For each of your data chapters, you will have already written an introduction section, and the same principles that you used to construct this will apply here. Instead of aiming to introduce any one of the hypotheses in the chapters, however, your introduction will aim to introduce the ideas and concepts explored inside the data chapters of the thesis.
My suggestion would be for you to start with the conceptual diagram of the thesis that you produced in your proposal. If you didn’t construct one then, you may be reluctant to do it now, but having a good conceptual idea of how the components of your thesis fit together will really aid you in putting together both this introduction and the final conclusion. For your proposal, you may also have written a general introduction, and it would be worth revisiting this now, even if you don’t actually use any of it.
Once you have a conceptual diagram of your thesis, my suggestion is that you formalise this into a diagram that you can present in the introductory chapter. Even if it’s a very simple concept (like figure 48.1), it will help your examiners (and any other readers) understand what to expect in your chapters and how they are interrelated.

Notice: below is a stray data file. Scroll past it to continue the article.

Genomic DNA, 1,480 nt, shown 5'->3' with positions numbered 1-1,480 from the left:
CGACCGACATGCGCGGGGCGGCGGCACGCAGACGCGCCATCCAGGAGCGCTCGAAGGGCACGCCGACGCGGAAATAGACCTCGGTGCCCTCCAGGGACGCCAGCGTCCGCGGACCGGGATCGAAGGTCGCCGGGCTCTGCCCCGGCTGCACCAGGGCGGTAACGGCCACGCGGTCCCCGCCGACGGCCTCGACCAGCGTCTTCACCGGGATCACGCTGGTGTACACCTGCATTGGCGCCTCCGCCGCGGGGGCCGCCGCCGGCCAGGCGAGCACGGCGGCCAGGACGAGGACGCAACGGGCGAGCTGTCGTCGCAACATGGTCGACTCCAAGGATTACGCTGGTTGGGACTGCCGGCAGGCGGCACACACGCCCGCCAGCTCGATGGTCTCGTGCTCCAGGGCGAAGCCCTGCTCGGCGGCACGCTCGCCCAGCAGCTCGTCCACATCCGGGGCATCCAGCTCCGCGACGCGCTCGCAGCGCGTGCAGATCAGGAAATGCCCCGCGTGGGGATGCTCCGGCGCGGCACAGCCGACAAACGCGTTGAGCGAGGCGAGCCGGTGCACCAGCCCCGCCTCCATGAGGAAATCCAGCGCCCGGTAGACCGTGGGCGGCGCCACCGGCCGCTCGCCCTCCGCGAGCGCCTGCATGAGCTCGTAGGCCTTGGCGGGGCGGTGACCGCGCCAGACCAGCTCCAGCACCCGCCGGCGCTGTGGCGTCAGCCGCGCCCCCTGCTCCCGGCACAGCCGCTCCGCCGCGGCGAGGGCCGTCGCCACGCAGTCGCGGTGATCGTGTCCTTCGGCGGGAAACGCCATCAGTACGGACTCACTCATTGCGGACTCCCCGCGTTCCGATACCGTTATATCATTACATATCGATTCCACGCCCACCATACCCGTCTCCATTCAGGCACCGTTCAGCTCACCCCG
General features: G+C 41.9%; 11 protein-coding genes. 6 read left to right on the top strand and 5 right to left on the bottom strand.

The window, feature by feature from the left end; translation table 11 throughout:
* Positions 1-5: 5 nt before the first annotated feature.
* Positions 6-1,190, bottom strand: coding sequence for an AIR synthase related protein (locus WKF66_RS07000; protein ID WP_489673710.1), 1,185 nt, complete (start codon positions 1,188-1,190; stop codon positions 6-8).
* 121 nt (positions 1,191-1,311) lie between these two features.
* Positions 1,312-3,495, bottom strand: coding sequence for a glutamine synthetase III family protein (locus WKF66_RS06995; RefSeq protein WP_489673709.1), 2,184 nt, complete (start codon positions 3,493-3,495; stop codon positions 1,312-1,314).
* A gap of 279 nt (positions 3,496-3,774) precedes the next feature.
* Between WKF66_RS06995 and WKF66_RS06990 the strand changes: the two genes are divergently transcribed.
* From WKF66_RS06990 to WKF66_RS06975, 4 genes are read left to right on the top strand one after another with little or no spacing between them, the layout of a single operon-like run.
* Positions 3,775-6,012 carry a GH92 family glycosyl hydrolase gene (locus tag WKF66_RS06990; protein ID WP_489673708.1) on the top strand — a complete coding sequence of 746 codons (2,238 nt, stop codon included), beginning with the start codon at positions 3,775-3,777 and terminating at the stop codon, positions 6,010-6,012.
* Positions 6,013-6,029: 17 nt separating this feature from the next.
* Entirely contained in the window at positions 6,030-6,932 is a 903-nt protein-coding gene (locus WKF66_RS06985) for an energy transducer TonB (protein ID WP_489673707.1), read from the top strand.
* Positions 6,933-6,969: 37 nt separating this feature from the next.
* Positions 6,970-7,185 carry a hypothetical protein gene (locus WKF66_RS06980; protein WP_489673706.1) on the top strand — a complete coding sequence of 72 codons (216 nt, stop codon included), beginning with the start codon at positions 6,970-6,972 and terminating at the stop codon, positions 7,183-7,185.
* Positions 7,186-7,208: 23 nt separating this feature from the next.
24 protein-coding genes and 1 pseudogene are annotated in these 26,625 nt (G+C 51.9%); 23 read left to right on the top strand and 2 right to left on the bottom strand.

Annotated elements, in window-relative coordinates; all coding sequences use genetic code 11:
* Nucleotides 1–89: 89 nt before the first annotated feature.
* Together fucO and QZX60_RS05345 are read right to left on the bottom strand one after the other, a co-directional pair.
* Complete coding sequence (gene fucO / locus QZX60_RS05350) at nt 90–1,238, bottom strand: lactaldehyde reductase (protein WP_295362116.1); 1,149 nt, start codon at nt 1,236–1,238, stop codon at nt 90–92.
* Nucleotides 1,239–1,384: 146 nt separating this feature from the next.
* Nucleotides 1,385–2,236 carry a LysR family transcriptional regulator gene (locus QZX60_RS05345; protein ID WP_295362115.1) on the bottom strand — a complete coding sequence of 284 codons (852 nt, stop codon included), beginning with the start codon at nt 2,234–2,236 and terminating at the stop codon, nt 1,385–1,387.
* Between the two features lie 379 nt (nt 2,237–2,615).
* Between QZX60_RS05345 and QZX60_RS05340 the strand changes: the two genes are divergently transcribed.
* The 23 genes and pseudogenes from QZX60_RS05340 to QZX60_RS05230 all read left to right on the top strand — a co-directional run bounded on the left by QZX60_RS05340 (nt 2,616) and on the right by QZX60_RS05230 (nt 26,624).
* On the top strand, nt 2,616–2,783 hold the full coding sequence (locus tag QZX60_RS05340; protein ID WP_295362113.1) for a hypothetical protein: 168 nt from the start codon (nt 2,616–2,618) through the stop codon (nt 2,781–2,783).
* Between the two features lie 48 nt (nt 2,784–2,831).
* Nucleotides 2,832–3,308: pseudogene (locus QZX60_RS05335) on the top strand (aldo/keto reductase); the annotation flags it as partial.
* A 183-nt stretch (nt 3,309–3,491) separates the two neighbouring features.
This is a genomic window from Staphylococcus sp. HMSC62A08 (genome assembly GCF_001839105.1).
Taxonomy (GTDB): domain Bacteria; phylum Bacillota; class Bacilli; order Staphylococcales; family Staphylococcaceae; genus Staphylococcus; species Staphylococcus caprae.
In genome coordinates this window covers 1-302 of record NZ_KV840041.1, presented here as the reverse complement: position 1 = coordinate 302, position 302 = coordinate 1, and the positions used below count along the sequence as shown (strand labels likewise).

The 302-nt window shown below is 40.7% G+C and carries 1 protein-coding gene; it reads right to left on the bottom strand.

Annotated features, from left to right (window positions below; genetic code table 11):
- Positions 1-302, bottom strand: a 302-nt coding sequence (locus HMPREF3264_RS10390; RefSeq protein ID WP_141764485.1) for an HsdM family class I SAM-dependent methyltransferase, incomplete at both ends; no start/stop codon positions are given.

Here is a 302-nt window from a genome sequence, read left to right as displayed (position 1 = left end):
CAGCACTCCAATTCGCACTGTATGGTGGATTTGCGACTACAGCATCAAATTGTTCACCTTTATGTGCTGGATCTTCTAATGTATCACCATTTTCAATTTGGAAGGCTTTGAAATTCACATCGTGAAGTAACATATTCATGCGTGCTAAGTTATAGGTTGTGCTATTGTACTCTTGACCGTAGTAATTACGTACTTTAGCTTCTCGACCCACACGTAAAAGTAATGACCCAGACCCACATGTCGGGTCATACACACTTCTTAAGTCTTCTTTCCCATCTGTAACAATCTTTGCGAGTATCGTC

Next, produce a hierarchy of hypotheses for all of the chapters and concepts in your thesis (see Figure 11.2). This will help you to make sure that you cover all of the big ideas and concepts in the outline. Your outline should follow the standard funnel formula (see Figure 38.1) this time with the highest level ideas in your hierarchy of hypotheses given full prominence in the first paragraph.
Although it’s tempting, I’d urge you not to copy any text from any of the introductions in any of your chapters. By all means, draw upon their contents and references therein to give you inspiration, but this introductory chapter can’t be a cut and paste job (Figure 25.1). The reason being that your examiners will spot this straight away, and it won’t put your work in the best light. As before, if you can produce an outline of what you need to say in your introductory chapter, you should be well practised enough (by now) to write original text that will do the job of introducing all of the chapters.
Your aim in this introduction is to introduce all of the chapters in your thesis, thus you will to cite them. My suggestion would be that you leave these citations to the final paragraphs (or subsection) of the introduction, and not have a structure that centres around introducing each chapter as a paragraph. Remember that you may well have this (in the form of abstracts) throughout the thesis, so it would be redundant to do that here. Instead, try to introduce chapters by concentrating on their themes and/or contributions to the bigger ideas that you address in your work.
The way in which to cite your chapters is most straightforward here by using their chapter number (i.e. Chapter n). This will make it obvious to the examiner (or any other reader) that it is within the content of the thesis. If chapters are published, you could add a citation to the paper in addition, but not instead of.